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The un-generation

December 30, 2007|Morris Dickstein | Morris Dickstein teaches English at the City University of New York's Graduate Center. His books include "Leopards in the Temple" and, most recently, "A Mirror in the Roadway: Literature and the Real World."

American fiction lost three of its most warmly admired figures this year, all dead at the age of 84 after long careers. Critics love the idea of literary generations, but it would be a challenge to find themes or ideas to link the disparate work of Norman Mailer, Grace Paley and Kurt Vonnegut. At a Paris Review gala last spring, Mailer spoke about Hemingway's enormous influence despite his inability to portray a convincing woman character (a charge sometimes leveled at Mailer himself). Hemingway made up for it, he said, by creating a style. In more modest ways, this could be said about Mailer, Paley and Vonnegut as well. No one would mistake a paragraph of theirs for the prose of another writer.

Though it was a critical and commercial triumph, Mailer often downgraded his first novel, "The Naked and the Dead" (1948), by saying that it had no style for it borrowed its style from the 1930s writers who first enthralled him, especially John Dos Passos, James T. Farrell and John Steinbeck. But in books like "The Deer Park" (1955), "Advertisements for Myself" (1959), "The Armies of the Night" (1968) and "The Executioner's Song" (1979), Mailer showed himself to be a master of at least two distinct styles, one of them flat and stark in the hard-boiled Hemingway manner, the other baroque and complex, answering to every subtle vibration of his inner life. For all his public antics, Mailer's most memorable exploits took place in the arena of the sentence: arresting metaphors, paradoxical speculations, physical details that made a personality tangible. In his coverage of conventions, he could conjure up the actors in the political drama as if they were characters he invented rather than public figures he observed. This writing was fueled by a sharp intelligence, at once self-absorbed and keenly attentive, but also by his fascination with power and performance. On the page, he became another such character, as proud of his many personalities as of his protean style. Despite his gift for introspection, Mailer became more of a public person than any writer since Hemingway and Malraux. The latter's incendiary mix of activism and reflection, along with his tropism for extreme situations, made him another early model for Mailer.

Vonnegut was no world-shaker, though he eventually exerted serious influence as a guru to the young, as someone they trusted. He saw himself as an ordinary Joe with a small, peculiar gift, and he made fun of Mailer's posturing toward the end of his most popular novel, "Slaughterhouse-Five" (1969). After surviving the firebombing of Dresden as a prisoner of war, his plain-man hero, Billy Pilgrim, finds himself, of all places, among literary critics discussing the death of the novel -- a frequent subject in those postwar years. One of them says that since people don't read well enough anymore, "authors had to do what Norman Mailer did, which was to perform in public what he had written." This mild joke, launched at the height of Mailer's and Vonnegut's fame, actually points to something these contemporaries, including Paley, had in common: a sense of the breakdown of the novel, blurring the lines between literary fiction and autobiography, but also poetry in Paley's case, science fiction for Vonnegut, journalism and social criticism for Mailer.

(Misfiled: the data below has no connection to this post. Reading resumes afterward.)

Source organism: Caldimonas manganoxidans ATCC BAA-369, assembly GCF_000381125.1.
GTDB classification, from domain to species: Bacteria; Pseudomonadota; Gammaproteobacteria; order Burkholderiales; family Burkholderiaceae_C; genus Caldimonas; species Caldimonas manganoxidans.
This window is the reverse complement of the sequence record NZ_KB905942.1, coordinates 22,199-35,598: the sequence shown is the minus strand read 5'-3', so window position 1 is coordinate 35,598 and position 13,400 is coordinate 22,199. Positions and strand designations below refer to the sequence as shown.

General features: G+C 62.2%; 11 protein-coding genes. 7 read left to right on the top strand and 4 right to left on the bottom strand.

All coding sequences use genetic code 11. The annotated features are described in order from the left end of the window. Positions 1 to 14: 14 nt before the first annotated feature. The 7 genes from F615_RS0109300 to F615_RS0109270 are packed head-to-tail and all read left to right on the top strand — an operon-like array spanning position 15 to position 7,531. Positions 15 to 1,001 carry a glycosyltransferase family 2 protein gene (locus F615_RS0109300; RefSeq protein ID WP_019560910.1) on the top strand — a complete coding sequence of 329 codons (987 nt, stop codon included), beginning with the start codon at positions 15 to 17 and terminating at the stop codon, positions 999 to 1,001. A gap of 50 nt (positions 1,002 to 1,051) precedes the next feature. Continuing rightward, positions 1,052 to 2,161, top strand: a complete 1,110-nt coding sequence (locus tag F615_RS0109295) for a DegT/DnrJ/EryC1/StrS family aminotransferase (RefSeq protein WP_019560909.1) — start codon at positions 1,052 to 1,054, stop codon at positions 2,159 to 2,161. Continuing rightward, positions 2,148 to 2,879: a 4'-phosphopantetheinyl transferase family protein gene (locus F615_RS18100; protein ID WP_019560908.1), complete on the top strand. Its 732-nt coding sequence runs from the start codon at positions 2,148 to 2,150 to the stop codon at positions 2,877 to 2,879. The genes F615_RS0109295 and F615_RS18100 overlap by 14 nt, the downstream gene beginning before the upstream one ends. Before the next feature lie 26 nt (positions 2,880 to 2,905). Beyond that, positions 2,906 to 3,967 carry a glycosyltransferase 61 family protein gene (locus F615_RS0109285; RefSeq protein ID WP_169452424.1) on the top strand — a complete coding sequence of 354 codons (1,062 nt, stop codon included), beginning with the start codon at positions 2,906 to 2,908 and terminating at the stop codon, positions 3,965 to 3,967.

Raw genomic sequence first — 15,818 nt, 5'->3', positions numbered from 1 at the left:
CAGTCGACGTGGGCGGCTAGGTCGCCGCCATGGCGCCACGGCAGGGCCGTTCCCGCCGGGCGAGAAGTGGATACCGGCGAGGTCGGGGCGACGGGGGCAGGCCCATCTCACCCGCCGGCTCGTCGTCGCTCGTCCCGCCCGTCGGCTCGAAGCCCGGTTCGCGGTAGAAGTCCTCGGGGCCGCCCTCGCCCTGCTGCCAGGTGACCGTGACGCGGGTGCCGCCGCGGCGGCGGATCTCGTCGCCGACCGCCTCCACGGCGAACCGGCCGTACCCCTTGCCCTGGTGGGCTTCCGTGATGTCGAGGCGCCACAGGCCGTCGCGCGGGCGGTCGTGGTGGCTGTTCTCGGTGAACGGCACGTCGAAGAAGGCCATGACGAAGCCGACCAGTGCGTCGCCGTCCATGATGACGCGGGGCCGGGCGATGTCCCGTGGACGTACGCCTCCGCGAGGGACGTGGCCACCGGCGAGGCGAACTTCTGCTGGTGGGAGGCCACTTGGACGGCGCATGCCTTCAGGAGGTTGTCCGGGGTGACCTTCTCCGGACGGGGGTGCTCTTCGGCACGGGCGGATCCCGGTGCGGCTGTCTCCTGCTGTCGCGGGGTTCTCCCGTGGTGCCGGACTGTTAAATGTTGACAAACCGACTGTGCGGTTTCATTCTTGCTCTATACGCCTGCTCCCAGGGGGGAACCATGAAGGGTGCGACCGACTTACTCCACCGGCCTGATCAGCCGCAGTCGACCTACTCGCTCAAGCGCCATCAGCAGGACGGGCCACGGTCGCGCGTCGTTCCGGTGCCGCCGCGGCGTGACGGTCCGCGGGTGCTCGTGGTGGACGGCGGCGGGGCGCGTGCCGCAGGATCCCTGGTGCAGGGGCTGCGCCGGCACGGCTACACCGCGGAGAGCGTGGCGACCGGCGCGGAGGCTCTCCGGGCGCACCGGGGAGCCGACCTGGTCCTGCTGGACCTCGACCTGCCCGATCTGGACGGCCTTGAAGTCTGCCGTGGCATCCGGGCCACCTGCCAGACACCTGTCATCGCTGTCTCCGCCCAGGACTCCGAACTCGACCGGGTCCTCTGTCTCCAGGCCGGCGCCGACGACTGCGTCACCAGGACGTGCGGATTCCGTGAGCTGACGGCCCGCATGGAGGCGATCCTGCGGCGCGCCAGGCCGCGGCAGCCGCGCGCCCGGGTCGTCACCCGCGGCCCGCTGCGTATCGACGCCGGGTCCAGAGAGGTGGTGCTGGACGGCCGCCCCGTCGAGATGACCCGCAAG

Paley responded to the rumored death of the novel by not writing one, though she tried for years after the success of her first book of stories, "The Little Disturbances of Man" (1959). In this book and two later collections, "Enormous Changes at the Last Minute" (1974) and "Later the Same Day" (1985), she came off not as a minimalist, reducing events and emotions to the bare bone, but as a miniaturist, like her friend Donald Barthelme, packing worlds of feeling into a turn of phrase, building drama into the eccentric path of the sentence rather than the conventional plot of a story. Like Mailer and Vonnegut -- indeed, like Roth and Updike -- she leans on autobiographical surrogates that keep her close to what actually happened while she improvises upon it, ruminating it into meaning. "There is a long time in me between knowing and telling," she says, in the story "Debts," to a woman who wants her to tell her grandfather's story.

As Mailer developed his style, Paley created a distinctive female voice -- quirky, humane, tough and tender -- with a cadence that rings in your head after you've stopped reading. Here is how one story, "The Long-Distance Runner," begins: "One day, before or after forty-two, I became a long-distance runner. Though I was stout and in many ways inadequate to this desire, I wanted to go far and fast, not as fast as bicycles and trains, not as far as Taipei, Hingwen, places like that . . . , but round and round the county from the sea side to the bridges, along the old neighborhood streets a couple of times, before old age and renewal ended them and me."

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